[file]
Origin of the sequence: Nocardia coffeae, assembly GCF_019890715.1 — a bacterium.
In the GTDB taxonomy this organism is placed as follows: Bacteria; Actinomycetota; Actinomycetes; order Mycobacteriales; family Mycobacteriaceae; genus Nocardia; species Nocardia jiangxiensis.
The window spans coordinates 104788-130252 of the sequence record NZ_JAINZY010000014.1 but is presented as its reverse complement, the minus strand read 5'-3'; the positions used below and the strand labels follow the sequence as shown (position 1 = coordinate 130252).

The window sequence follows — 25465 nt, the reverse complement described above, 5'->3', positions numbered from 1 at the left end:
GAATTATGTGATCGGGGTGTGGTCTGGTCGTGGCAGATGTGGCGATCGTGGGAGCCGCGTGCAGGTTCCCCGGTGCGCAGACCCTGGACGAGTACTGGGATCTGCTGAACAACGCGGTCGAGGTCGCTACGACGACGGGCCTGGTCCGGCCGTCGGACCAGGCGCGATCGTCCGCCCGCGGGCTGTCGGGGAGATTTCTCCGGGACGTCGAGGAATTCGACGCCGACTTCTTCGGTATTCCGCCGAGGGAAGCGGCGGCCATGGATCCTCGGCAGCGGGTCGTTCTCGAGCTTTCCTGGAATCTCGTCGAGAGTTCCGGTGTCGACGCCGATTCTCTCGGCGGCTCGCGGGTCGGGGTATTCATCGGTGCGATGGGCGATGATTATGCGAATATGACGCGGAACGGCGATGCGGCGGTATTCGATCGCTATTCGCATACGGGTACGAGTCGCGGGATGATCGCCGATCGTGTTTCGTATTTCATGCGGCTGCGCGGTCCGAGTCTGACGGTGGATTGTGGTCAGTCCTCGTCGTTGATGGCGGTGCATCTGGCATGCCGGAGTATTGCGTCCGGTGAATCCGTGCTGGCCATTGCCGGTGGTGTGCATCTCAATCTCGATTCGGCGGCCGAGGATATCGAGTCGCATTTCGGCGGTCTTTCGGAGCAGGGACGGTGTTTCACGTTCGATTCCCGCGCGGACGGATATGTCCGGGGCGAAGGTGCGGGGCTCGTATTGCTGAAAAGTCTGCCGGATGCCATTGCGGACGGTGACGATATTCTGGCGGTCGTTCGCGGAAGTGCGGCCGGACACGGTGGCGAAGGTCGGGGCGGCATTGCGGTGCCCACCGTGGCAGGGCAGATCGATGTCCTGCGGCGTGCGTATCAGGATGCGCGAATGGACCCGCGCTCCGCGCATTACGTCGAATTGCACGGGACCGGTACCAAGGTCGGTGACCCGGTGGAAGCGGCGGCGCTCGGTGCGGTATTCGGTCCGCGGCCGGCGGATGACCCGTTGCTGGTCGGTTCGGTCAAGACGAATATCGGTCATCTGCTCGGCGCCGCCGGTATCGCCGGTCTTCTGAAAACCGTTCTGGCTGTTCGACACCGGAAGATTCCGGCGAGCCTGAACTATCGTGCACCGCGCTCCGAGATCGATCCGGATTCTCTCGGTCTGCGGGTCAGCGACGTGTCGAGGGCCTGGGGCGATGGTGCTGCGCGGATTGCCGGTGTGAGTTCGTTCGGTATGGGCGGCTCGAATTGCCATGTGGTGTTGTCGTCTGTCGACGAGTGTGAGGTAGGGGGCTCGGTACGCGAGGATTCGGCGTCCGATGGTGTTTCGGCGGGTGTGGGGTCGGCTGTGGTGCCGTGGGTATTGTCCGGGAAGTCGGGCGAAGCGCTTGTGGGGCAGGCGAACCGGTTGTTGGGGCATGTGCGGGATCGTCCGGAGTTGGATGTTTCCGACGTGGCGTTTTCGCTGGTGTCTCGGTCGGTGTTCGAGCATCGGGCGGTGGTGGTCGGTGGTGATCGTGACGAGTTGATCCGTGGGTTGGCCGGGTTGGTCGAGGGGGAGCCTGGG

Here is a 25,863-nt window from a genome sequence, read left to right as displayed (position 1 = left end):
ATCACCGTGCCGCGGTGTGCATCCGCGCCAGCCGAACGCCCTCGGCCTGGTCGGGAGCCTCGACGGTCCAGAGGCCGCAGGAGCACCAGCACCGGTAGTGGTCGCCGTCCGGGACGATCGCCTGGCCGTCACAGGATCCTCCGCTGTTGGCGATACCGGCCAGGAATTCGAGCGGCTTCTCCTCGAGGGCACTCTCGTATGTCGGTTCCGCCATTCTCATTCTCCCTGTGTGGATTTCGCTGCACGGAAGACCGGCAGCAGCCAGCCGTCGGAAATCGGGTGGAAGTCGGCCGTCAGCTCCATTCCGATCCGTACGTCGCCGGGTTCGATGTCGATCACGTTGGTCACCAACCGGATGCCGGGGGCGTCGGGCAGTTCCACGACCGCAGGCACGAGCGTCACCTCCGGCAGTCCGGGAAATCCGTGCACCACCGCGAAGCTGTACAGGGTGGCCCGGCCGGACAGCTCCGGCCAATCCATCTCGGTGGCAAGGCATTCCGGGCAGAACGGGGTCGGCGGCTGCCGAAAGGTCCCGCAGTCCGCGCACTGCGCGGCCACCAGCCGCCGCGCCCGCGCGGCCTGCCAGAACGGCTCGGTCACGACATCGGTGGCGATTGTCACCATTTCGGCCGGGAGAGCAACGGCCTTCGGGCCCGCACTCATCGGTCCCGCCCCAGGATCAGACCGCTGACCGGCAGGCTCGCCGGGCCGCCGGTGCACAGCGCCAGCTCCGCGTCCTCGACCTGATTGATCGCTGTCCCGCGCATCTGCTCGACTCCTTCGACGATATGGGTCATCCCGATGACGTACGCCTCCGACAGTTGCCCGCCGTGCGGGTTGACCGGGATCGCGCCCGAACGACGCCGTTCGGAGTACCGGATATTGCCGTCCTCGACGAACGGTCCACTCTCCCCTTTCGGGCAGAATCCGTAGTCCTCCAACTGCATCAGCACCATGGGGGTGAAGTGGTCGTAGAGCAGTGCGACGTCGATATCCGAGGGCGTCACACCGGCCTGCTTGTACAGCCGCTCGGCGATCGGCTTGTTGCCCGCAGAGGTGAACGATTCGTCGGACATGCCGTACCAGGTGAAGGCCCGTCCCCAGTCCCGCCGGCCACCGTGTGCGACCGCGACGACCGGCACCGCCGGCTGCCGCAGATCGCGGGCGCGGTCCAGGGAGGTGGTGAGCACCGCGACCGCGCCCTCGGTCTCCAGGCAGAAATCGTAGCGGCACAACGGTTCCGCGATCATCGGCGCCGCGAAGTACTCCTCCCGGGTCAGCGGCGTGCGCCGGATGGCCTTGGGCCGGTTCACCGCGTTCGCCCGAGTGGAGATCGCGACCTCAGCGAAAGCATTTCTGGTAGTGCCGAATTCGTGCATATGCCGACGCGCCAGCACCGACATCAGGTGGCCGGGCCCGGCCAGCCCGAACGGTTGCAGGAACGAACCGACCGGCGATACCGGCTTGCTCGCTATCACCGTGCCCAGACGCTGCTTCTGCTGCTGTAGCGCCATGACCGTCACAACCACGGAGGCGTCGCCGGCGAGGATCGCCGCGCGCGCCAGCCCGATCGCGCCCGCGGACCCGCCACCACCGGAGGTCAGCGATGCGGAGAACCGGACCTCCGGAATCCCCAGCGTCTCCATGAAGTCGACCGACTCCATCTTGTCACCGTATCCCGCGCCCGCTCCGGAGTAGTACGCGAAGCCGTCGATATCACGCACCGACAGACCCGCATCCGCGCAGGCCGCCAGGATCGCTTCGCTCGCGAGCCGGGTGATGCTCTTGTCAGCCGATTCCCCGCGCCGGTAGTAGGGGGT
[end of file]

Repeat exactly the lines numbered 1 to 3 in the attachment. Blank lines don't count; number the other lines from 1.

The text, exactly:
Origin of the sequence: Nocardia coffeae, assembly GCF_019890715.1 — a bacterium.
In the GTDB taxonomy this organism is placed as follows: Bacteria; Actinomycetota; Actinomycetes; order Mycobacteriales; family Mycobacteriaceae; genus Nocardia; species Nocardia jiangxiensis.
The window spans coordinates 104788-130252 of the sequence record NZ_JAINZY010000014.1 but is presented as its reverse complement, the minus strand read 5'-3'; the positions used below and the strand labels follow the sequence as shown (position 1 = coordinate 130252).